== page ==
Our kids are in the other room, and they’re not sleeping. You would think that after a day like we’ve had today, they’d be out. In fact, Charlotte fell asleep on the drive home from Sámara, potholes and all. It was a fifteen minute nap, and we figured that we’d be able to seamlessly transfer her to her bed and we’d be golden. Get the boy rinsed off, teeth brushed, in bed, and out like a light - then sweet time for ourselves. Yeah, that didn’t happen. That sweet little girl doesn’t need sleep and never has. A cat nap will do for her for hours. But the beautiful thing is that we have time. Most nights during a normal week, with all that needs to be done to stay afloat, we’d be scrambling to grab just a few minutes of time together before conking out. I’d like those kids to go to sleep, don’t get me wrong. But there’s time and space…
And there are adventures! The first two nights it poured at night. A good, thundering, cleansing rain. Lightning and thunder that we were sure would awaken and terrify our children, but apparently, once they fall asleep, they’re out. Having both spent time in Micronesia, Rachel and I love a good hard rain, and although it wakes us up, it’s cozy and soothing. Wednesday night, a troupe of howler monkeys took up residence in the trees around the house where we’re staying. Thankfully we’re familiar with the sound because a good howler roar in the middle of the night will make you crawl out of your skin. Our kids slept through that too, but they sure did notice the poop around the yard in the morning!
Surfing has been an adventure as well. Playa Guiones is well-known as a great beach for learning to surf. And there sure are a lot of waves and lots of white wash if that’s your thing, but the consistent breaking waves are huge and far out. Paddling out that far through constant walls of white wash is a little beyond my endurance at this point, but I am improving at riding a shorter board. Rachel is committed to learning to surf as well, which is awesome.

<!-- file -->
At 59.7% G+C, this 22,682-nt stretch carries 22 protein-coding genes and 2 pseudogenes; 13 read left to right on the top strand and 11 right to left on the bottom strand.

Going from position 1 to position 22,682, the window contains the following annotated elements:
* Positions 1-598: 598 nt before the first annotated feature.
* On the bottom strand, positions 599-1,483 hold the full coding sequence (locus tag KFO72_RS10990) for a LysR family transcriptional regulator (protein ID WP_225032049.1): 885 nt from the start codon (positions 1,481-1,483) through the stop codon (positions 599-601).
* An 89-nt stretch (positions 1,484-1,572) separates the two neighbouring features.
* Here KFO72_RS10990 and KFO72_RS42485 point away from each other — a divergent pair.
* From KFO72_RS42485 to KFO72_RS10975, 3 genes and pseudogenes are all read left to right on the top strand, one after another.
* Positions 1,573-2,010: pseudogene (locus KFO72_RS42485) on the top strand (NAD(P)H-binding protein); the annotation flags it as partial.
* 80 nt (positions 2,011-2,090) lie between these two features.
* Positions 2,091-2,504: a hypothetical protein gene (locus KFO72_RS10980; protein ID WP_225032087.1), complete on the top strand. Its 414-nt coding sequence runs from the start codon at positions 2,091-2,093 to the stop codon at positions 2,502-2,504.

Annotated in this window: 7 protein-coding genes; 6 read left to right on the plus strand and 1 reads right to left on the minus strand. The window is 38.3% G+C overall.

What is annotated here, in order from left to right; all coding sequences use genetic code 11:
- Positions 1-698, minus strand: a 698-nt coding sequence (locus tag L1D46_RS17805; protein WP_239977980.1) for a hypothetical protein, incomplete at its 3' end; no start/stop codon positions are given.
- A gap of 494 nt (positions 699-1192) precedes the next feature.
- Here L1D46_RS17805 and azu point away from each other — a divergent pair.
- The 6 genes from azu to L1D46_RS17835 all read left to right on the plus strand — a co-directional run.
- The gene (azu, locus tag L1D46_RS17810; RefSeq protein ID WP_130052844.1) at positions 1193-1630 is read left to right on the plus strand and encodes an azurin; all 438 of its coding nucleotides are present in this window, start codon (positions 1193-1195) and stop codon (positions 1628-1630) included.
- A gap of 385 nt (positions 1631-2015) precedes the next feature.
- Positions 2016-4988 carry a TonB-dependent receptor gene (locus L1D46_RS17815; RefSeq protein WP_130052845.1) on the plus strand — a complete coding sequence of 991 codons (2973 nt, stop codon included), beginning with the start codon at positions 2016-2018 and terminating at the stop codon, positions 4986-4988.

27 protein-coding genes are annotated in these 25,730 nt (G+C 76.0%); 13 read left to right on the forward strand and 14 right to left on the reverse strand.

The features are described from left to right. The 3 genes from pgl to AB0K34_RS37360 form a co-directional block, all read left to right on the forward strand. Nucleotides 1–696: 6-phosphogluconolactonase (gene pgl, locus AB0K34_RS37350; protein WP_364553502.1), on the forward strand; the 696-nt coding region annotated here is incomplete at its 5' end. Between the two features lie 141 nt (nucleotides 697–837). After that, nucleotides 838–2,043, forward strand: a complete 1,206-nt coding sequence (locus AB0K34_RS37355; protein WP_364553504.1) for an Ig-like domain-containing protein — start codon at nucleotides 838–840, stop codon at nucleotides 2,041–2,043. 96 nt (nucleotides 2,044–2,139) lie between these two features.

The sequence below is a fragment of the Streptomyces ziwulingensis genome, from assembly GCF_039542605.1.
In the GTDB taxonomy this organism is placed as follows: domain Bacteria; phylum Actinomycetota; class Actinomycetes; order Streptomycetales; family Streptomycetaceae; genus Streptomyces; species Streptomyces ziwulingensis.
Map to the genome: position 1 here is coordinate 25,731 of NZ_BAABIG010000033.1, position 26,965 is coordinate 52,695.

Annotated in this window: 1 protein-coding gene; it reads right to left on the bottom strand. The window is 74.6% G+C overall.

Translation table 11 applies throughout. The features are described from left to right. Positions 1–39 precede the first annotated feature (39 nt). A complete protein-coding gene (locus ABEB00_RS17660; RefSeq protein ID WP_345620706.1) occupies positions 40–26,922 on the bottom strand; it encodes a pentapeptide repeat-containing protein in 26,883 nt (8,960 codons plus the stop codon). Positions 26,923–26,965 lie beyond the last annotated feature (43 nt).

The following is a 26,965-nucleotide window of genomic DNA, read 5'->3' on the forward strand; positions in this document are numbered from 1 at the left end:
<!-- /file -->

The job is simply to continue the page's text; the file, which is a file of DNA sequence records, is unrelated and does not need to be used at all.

I’ve also learned that mosquitos can suck blood straight through a hammock. I thought reading in the hammock this morning would be nice. Since I could wrap it around me for more protection, I didn’t really see a need for mosquito repellent. Instead, I ended up with thirty seven bites on my back. That was an adventure.
Probably the biggest adventure for us right now is just the sheer terror of having no clue where we’re going to end up. But the good news is that we alternate in our terror; one of us will be stable and peaceful while the other is full of uncertainty and emotion. While we were still at Pacific Union College, we spent a weekend at the Albion Field Station as part of the Student Missions retreat. One night we snuck down to the river where I convinced Rachel to go canoeing with me in the pitch-blackness. She was terrified, but she went along with it and it is one of our favorite memories.
One of my favorite poems, an epitaph from the fictional town of Spoon River.
Spoon River Anthology
Edgar Lee Masters
I have studied many times
The marble which was chiseled for me--
A boat with a furled sail at rest in a harbor.
In truth it pictures not my destination
But my life. 5
For love was offered me and I shrank from its disillusionment;
Sorrow knocked at my door, but I was afraid;
Ambition called to me, but I dreaded the chances.
Yet all the while I hungered for meaning in my life.
And now I know that we must lift the sail 10
And catch the winds of destiny
Wherever they drive the boat.
To put meaning in one’s life may end in madness,
But life without meaning is the torture
Of restlessness and vague desire-- 15
It is a boat longing for the sea and yet afraid.